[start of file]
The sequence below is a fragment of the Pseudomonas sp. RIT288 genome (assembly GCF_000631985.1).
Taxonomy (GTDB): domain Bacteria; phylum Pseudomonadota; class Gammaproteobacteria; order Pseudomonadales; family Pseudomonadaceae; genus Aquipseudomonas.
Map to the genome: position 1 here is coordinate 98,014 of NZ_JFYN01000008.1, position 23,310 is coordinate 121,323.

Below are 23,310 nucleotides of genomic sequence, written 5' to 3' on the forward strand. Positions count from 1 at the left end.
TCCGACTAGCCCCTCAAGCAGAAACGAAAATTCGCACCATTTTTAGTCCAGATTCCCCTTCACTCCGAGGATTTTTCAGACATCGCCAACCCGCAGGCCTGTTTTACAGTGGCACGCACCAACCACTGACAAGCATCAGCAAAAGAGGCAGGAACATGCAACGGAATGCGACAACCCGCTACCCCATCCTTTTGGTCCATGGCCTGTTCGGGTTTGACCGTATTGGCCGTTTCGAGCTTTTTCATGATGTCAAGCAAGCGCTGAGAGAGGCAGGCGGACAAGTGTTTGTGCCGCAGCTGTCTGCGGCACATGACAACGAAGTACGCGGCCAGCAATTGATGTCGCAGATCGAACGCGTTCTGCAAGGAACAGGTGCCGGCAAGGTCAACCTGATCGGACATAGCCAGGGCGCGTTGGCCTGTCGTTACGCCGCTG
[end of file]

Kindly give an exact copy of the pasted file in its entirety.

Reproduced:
The sequence below is a fragment of the Pseudomonas sp. RIT288 genome (assembly GCF_000631985.1).
Taxonomy (GTDB): domain Bacteria; phylum Pseudomonadota; class Gammaproteobacteria; order Pseudomonadales; family Pseudomonadaceae; genus Aquipseudomonas.
Map to the genome: position 1 here is coordinate 98,014 of NZ_JFYN01000008.1, position 23,310 is coordinate 121,323.

Below are 23,310 nucleotides of genomic sequence, written 5' to 3' on the forward strand. Positions count from 1 at the left end.
TCCGACTAGCCCCTCAAGCAGAAACGAAAATTCGCACCATTTTTAGTCCAGATTCCCCTTCACTCCGAGGATTTTTCAGACATCGCCAACCCGCAGGCCTGTTTTACAGTGGCACGCACCAACCACTGACAAGCATCAGCAAAAGAGGCAGGAACATGCAACGGAATGCGACAACCCGCTACCCCATCCTTTTGGTCCATGGCCTGTTCGGGTTTGACCGTATTGGCCGTTTCGAGCTTTTTCATGATGTCAAGCAAGCGCTGAGAGAGGCAGGCGGACAAGTGTTTGTGCCGCAGCTGTCTGCGGCACATGACAACGAAGTACGCGGCCAGCAATTGATGTCGCAGATCGAACGCGTTCTGCAAGGAACAGGTGCCGGCAAGGTCAACCTGATCGGACATAGCCAGGGCGCGTTGGCCTGTCGTTACGCCGCTG